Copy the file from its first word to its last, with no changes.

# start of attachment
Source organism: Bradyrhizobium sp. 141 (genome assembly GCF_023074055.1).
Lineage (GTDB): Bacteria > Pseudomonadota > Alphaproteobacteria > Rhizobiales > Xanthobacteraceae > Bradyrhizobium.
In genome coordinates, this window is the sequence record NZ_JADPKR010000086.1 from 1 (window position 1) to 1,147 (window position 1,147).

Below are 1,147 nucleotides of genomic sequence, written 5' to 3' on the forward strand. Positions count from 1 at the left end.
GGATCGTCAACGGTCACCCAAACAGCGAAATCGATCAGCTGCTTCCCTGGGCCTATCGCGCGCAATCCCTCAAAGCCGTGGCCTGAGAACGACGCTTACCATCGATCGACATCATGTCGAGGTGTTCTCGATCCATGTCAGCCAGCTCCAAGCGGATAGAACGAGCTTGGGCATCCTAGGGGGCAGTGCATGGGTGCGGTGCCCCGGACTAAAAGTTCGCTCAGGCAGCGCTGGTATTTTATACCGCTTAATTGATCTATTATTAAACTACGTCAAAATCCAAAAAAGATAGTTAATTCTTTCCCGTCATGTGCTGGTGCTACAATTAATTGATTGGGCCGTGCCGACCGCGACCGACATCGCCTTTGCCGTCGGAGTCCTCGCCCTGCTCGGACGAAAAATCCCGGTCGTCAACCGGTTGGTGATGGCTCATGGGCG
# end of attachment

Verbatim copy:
Source organism: Bradyrhizobium sp. 141 (genome assembly GCF_023074055.1).
Lineage (GTDB): Bacteria > Pseudomonadota > Alphaproteobacteria > Rhizobiales > Xanthobacteraceae > Bradyrhizobium.
In genome coordinates, this window is the sequence record NZ_JADPKR010000086.1 from 1 (window position 1) to 1,147 (window position 1,147).

Below are 1,147 nucleotides of genomic sequence, written 5' to 3' on the forward strand. Positions count from 1 at the left end.
GGATCGTCAACGGTCACCCAAACAGCGAAATCGATCAGCTGCTTCCCTGGGCCTATCGCGCGCAATCCCTCAAAGCCGTGGCCTGAGAACGACGCTTACCATCGATCGACATCATGTCGAGGTGTTCTCGATCCATGTCAGCCAGCTCCAAGCGGATAGAACGAGCTTGGGCATCCTAGGGGGCAGTGCATGGGTGCGGTGCCCCGGACTAAAAGTTCGCTCAGGCAGCGCTGGTATTTTATACCGCTTAATTGATCTATTATTAAACTACGTCAAAATCCAAAAAAGATAGTTAATTCTTTCCCGTCATGTGCTGGTGCTACAATTAATTGATTGGGCCGTGCCGACCGCGACCGACATCGCCTTTGCCGTCGGAGTCCTCGCCCTGCTCGGACGAAAAATCCCGGTCGTCAACCGGTTGGTGATGGCTCATGGGCG